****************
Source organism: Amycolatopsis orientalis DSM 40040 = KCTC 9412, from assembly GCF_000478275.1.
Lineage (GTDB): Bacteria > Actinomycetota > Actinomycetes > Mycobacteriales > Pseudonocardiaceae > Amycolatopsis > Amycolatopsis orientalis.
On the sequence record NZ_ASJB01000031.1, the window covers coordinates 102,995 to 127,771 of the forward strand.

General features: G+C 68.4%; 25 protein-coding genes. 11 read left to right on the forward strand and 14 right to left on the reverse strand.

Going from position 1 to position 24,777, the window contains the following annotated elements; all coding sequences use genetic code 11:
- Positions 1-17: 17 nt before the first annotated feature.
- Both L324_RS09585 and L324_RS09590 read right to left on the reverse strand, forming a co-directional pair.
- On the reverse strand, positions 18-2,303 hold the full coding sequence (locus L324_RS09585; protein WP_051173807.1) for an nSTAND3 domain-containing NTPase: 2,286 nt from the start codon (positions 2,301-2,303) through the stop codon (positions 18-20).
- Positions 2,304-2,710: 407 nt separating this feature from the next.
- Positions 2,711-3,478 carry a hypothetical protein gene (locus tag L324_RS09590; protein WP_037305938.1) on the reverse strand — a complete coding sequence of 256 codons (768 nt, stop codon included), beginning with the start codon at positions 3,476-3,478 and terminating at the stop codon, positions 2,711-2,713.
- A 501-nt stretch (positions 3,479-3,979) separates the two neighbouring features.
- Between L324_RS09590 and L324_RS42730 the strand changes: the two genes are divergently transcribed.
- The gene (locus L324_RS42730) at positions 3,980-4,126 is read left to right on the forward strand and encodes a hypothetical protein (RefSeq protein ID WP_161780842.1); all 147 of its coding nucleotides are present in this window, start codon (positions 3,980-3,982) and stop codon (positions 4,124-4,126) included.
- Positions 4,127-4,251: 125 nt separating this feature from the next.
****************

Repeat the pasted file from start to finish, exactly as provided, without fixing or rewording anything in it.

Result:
Source organism: Amycolatopsis orientalis DSM 40040 = KCTC 9412, from assembly GCF_000478275.1.
Lineage (GTDB): Bacteria > Actinomycetota > Actinomycetes > Mycobacteriales > Pseudonocardiaceae > Amycolatopsis > Amycolatopsis orientalis.
On the sequence record NZ_ASJB01000031.1, the window covers coordinates 102,995 to 127,771 of the forward strand.

General features: G+C 68.4%; 25 protein-coding genes. 11 read left to right on the forward strand and 14 right to left on the reverse strand.

Going from position 1 to position 24,777, the window contains the following annotated elements; all coding sequences use genetic code 11:
- Positions 1-17: 17 nt before the first annotated feature.
- Both L324_RS09585 and L324_RS09590 read right to left on the reverse strand, forming a co-directional pair.
- On the reverse strand, positions 18-2,303 hold the full coding sequence (locus L324_RS09585; protein WP_051173807.1) for an nSTAND3 domain-containing NTPase: 2,286 nt from the start codon (positions 2,301-2,303) through the stop codon (positions 18-20).
- Positions 2,304-2,710: 407 nt separating this feature from the next.
- Positions 2,711-3,478 carry a hypothetical protein gene (locus tag L324_RS09590; protein WP_037305938.1) on the reverse strand — a complete coding sequence of 256 codons (768 nt, stop codon included), beginning with the start codon at positions 3,476-3,478 and terminating at the stop codon, positions 2,711-2,713.
- A 501-nt stretch (positions 3,479-3,979) separates the two neighbouring features.
- Between L324_RS09590 and L324_RS42730 the strand changes: the two genes are divergently transcribed.
- The gene (locus L324_RS42730) at positions 3,980-4,126 is read left to right on the forward strand and encodes a hypothetical protein (RefSeq protein ID WP_161780842.1); all 147 of its coding nucleotides are present in this window, start codon (positions 3,980-3,982) and stop codon (positions 4,124-4,126) included.
- Positions 4,127-4,251: 125 nt separating this feature from the next.